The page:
Meet the LiberEat Team: Aradia – Our Machine Learning Engineer

Today we are delighted to introduce you to Aradia, our Machine Learning Engineer here at LiberEat. 

With a background in Software and Data Engineering, she brings a wealth of knowledge and experience to the team. 

Close up photo of LiberEat Machine Learning Engineer Aradia

Aradia is passionate about using her skills to solve complex problems and create innovative solutions via our LiberEat allergen detection technology and, ultimately, our food business clients – and she’s passionate about making food safe for consumers. 

In her free time, she enjoys staying up to date on the latest advancements in the field of machine learning. We’ve loved having her on board these past 3 months and can’t wait to see the impact she’ll make!

Where are you from? And where do you live now?

I’m from, and I still live in Hull. There’s no escape, but the cost of living here is really low and it’s quite nice.

Bridge over the Humber Estruary

Tell us something fun about Hull!

The river Humber is really wavy. The ground underneath the river is weird and uneven. So they have to map it frequently and guide boats down the river. Otherwise, they can run aground due to the changing shape of it.

Aradia, tell us about your role as Machine Learning Engineer at LiberEat.

As a Machine Learning Engineer, I’m doing a bunch of really cool stuff just now. I just recently finished understanding the data set that we hold, and I’ve made some insightful graphs from my data. I’m also currently working on developing a model to assist with missing allergen prediction.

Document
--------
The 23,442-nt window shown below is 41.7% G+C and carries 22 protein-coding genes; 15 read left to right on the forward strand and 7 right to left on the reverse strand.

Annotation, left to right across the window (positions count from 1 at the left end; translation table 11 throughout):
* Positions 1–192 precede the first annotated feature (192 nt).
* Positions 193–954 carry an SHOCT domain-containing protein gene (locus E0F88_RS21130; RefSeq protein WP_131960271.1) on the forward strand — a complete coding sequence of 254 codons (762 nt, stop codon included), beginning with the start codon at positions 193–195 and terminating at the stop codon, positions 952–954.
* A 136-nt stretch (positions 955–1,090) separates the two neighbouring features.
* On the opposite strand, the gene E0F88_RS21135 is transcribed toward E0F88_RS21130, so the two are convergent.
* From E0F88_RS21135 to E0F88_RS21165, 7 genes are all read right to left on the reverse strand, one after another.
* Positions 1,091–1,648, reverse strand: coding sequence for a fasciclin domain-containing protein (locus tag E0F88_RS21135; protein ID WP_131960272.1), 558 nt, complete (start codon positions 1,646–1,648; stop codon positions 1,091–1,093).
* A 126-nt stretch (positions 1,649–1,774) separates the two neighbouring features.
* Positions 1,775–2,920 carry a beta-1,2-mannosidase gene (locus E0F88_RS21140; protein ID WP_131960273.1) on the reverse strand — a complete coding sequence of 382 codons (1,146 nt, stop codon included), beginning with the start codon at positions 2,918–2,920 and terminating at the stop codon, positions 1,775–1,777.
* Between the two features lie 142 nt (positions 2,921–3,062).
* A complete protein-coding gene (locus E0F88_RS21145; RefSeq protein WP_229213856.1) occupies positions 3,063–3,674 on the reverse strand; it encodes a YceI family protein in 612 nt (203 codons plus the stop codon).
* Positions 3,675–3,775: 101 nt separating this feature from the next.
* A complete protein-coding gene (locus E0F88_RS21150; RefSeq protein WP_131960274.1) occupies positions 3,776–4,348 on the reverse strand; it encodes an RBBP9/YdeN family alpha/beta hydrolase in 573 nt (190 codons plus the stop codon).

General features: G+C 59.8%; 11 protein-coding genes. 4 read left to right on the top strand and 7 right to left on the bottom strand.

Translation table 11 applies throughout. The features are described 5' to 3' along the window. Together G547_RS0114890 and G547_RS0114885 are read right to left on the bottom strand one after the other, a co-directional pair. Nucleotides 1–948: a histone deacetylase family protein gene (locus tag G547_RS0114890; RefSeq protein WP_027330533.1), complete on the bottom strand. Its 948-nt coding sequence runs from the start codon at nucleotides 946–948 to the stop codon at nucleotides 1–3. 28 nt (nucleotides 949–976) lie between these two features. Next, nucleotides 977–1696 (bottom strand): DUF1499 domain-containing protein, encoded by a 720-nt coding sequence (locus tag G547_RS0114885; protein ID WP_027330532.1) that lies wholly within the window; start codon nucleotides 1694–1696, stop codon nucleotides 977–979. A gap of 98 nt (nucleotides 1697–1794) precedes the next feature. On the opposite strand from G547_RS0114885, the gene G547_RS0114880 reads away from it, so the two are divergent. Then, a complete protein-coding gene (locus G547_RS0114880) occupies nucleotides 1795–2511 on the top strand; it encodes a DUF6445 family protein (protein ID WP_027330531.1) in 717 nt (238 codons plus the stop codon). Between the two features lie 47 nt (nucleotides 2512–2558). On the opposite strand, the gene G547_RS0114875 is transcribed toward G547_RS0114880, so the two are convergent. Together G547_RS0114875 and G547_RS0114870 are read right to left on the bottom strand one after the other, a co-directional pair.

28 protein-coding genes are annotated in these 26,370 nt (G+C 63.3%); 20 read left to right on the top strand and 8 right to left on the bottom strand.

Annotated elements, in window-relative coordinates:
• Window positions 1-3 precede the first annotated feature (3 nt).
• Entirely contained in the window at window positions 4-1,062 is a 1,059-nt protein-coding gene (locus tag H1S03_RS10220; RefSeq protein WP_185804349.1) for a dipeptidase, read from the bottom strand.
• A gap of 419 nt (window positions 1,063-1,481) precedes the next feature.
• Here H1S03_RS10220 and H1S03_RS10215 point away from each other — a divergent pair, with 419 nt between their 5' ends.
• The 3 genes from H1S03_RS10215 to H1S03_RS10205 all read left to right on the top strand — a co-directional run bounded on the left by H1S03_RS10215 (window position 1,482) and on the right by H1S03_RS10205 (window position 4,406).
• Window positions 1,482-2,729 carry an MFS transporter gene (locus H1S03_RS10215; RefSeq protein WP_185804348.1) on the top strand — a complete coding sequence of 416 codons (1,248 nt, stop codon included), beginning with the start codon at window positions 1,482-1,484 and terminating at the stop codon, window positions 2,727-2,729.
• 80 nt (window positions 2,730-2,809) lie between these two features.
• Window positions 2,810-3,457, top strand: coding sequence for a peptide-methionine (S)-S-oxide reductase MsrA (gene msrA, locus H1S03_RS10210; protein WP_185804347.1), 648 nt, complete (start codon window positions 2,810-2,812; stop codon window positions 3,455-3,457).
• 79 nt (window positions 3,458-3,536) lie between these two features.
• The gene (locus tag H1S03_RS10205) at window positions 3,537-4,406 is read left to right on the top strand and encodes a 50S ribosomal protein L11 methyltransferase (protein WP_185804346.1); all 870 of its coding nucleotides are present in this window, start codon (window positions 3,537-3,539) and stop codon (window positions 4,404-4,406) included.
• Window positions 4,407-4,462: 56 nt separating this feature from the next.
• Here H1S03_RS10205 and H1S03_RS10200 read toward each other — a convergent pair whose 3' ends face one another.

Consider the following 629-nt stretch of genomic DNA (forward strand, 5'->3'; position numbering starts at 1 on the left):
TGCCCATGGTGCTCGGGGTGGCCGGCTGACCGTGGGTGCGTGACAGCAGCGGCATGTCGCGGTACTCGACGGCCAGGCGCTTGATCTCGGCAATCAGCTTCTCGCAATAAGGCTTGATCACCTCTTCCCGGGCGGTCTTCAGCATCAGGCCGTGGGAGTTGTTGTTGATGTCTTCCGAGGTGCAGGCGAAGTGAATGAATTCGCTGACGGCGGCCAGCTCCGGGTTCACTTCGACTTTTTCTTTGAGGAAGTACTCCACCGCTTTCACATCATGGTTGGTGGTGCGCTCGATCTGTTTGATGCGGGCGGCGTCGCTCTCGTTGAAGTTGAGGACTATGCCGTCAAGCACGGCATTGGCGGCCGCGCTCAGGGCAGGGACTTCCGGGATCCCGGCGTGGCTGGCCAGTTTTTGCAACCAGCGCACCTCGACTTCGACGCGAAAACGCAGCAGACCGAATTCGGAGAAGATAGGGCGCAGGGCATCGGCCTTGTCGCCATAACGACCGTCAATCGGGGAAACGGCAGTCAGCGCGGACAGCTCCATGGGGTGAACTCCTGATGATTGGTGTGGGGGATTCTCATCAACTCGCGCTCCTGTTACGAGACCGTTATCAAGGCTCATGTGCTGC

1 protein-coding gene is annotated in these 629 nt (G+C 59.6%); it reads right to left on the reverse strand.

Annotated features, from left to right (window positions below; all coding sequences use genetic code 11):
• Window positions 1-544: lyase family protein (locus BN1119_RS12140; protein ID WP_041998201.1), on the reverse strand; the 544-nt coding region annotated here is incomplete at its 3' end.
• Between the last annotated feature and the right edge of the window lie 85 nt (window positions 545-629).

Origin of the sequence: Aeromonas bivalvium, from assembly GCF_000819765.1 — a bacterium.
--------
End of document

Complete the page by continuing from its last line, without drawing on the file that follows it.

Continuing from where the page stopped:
Why do you think LiberEat is an exciting company in the Food Safety sphere?

It’s exciting because we’re creating something that can really help reduce the risk of consumers accidentally consuming allergens.

If you are in the food industry and produce a product that’s accidentally got an unlabelled allergen in it, there’s a huge risk to the consumer. You may also have to recall or withdraw the product from the marketplace, and that’s really expensive.

What is Machine Learning? Can you explain it to us as if we are five years old?

Machine learning is a way of teaching computers to imitate humans. There is a bunch of complex maths to how they work. This helps to teach computers how to solve a range of problems and in some cases, mimic human skills like speech.

What do you think the most exciting trend in Machine Learning is just now?

Right now, ChatGPT is super viral. It’s an exciting trend because we’ve had things like chatbots for a really long time. ChatGPT is one of the biggest and most powerful language processing models at present.

When you interact with it, it almost sounds like a human. It’s slightly uncanny.

Another Machine Learning trend that I think is exciting and controversial is the art AI’s they are creating, like DALL-E. It’s controversial because there are accusations that the art has been stolen from artists without permission – but we don’t know for sure.

What’s the best example of Machine Learning in everyday life?

A  lot of the time, you don’t really notice it at all, but it’s already doing a lot of work for us. 

For instance, I think the most commonly used machine learning is Google search. All the time you’re like, ‘Oh, what is this Fahrenheit temperature in Celsius?’ or ‘What is £10 in USD?’. Smart speakers in our homes and offices are a great example of this. 

They use a range of models at Google; one of them is called BERT. It’s Bidirectional Encoder Representations from Transformers. This looks at how words work together and how different combinations of words express meaning which helps them rank their search results relevant to you and what you’re looking for.

Close up image of a White Google Home device on a wooden table